Optimal timing of introduction of complementary feeding: A systematic review and meta-analysis

Document Type



Women and Child Health; Paediatrics and Child Health; Institute for Global Health and Development


Context: The timing of introducing complementary feeding (CF) is crucial because premature or delayed CF can be associated with adverse health outcomes in childhood and adulthood.
Objective: This systematic review aims to evaluate the impact of the timing of CF introduction on health, nutrition, and developmental outcomes among normal-term infants.
Data sources: Electronic databases and trial registries were searched, along with the reference lists of the included studies and relevant systematic reviews.
Data extraction: Two investigators independently extracted data from the included studies on a standardized data-extraction form.
Data analysis: Data were meta-analyzed separately for randomized controlled trials (RCTs) and observational studies on the basis of early introduction of CF (< 3 months, < 4 months, < 6 months of age) or late introduction of CF (> 6 months, > 8 months of age). Evidence was summarized according to GRADE criteria. In total, 268 documents were included in the review, of which 7 were RCTs (from 24 articles) and 217 were observational studies (from 244 articles). Evidence from RCTs did not suggest an impact of early introduction, while low-certainty evidence from observational studies suggested that early introduction of CF (< 6 months) might increase body mass index (BMI) z score and overweight/obesity. Early introduction at < 3 months might increase BMI and odds of lower respiratory tract infection (LRTI), and early introduction at < 4 months might increase height, LRTI, and systolic and diastolic blood pressure (BP). For late introduction of CF, there was a lack of evidence from RCTs, but low-certainty evidence from observational studies suggests that late introduction of CF (> 6 months) might decrease height, BMI, and systolic and diastolic BP and might increase odds of intestinal helminth infection, while late introduction of CF (> 8 months) might increase height-for-age z score.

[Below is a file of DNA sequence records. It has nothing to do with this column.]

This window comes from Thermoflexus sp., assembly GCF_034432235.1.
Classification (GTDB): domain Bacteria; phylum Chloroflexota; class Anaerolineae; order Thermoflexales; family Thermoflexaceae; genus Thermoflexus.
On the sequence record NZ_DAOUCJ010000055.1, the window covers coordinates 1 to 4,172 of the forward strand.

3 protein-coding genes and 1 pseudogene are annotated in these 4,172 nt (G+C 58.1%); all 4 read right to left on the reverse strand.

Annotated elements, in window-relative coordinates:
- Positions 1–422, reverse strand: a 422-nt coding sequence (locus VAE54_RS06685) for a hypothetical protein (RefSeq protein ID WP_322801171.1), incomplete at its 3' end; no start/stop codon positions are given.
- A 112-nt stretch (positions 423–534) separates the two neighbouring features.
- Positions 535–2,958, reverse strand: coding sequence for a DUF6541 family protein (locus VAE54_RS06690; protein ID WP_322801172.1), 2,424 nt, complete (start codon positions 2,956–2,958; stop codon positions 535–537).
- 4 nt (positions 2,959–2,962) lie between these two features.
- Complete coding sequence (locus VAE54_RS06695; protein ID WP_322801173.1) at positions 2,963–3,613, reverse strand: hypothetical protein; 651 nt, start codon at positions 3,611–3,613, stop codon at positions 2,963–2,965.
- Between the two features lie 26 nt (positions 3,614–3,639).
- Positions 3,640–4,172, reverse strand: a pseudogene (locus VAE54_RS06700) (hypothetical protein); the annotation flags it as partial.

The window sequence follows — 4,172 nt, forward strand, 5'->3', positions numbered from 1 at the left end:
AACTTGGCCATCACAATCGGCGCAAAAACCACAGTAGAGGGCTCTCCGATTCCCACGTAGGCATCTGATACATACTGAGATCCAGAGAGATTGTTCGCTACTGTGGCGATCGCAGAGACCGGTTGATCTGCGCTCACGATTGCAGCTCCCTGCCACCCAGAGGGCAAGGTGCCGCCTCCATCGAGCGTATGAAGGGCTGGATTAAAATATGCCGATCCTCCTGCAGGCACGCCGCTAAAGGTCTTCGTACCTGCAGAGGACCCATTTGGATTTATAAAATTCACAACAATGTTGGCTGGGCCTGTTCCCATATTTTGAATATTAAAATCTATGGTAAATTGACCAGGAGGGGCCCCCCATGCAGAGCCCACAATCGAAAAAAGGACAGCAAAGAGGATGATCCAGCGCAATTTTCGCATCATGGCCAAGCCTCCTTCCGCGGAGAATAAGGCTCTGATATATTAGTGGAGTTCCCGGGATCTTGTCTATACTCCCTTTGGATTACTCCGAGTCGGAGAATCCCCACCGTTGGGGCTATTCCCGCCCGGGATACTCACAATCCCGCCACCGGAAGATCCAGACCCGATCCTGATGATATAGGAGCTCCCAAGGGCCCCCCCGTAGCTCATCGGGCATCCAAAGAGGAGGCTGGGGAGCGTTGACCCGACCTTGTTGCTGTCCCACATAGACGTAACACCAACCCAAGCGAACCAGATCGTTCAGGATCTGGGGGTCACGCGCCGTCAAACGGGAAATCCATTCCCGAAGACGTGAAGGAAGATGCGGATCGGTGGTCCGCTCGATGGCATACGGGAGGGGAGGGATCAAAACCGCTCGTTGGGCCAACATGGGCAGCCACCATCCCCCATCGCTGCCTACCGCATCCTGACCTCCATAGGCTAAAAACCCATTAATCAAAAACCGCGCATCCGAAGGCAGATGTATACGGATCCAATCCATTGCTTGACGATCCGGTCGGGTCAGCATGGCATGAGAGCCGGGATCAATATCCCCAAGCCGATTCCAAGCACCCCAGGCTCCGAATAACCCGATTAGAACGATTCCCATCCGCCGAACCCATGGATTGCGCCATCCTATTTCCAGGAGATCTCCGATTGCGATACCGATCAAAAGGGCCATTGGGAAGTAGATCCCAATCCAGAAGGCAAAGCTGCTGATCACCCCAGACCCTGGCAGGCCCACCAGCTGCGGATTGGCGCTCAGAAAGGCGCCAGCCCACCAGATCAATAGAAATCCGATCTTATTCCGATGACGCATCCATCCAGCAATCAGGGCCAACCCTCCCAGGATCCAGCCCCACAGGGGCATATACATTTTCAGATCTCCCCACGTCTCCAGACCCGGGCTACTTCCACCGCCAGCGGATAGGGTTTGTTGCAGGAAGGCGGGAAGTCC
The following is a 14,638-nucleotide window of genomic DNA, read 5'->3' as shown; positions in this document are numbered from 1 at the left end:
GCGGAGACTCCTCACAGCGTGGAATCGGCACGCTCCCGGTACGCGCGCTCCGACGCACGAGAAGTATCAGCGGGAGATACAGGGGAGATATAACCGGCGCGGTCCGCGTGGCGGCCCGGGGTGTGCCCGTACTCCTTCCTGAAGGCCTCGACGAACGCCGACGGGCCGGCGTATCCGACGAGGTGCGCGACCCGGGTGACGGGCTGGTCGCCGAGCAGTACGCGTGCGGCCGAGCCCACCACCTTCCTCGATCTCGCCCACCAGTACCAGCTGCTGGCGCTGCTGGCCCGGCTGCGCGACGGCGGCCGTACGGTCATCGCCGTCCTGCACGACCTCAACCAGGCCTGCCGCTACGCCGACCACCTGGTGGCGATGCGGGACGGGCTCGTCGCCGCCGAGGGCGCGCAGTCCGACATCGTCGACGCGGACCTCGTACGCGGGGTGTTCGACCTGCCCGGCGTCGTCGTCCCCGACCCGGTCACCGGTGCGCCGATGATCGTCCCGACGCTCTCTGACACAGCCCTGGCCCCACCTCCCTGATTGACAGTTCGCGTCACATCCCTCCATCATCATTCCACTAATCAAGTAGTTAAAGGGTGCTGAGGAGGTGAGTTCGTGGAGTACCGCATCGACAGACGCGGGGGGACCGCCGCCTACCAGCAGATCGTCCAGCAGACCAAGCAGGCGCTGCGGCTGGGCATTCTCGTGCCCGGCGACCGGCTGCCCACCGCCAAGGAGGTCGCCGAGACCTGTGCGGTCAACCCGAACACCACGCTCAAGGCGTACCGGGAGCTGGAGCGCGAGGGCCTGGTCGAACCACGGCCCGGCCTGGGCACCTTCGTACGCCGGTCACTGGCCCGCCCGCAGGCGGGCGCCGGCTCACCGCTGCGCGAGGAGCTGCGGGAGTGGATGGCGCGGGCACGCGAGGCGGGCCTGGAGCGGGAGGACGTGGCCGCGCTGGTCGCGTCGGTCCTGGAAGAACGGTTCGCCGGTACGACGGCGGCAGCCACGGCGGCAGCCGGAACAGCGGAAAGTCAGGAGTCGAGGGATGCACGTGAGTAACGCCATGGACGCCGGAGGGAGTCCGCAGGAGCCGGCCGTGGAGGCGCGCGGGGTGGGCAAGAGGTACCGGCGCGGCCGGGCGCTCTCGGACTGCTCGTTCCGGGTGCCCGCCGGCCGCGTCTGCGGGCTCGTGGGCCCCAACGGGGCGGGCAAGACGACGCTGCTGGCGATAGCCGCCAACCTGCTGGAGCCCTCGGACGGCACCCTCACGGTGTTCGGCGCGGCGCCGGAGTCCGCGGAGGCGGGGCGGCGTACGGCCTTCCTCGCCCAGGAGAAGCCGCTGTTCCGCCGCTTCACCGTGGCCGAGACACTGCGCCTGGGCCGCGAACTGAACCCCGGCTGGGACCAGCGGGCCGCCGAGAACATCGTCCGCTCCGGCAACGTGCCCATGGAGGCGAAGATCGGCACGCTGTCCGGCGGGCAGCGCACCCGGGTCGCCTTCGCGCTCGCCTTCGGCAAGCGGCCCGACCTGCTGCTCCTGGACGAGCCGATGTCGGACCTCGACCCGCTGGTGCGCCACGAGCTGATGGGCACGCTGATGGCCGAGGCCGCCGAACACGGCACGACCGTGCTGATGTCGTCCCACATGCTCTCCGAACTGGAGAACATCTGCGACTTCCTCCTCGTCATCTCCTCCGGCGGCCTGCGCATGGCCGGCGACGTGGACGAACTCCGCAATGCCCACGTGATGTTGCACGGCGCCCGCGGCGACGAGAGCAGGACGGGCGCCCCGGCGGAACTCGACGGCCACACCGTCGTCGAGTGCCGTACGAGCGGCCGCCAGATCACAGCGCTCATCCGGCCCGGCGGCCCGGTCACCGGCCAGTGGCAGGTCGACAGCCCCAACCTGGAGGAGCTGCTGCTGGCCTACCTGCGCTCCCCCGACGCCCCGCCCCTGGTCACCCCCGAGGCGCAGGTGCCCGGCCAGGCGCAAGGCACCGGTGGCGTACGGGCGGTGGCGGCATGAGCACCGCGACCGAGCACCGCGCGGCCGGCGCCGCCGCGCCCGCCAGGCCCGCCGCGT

Conclusion: Insufficient evidence does suggest increased adiposity with early introduction of CF. Hence, the current recommendation of introduction of CF should stand, though more robust studies, especially from low- and middle-income settings, are needed.
Systematic review registration: PROSPERO registration number CRD42020218517.


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Publication (Name of Journal)

Nutrition Reviews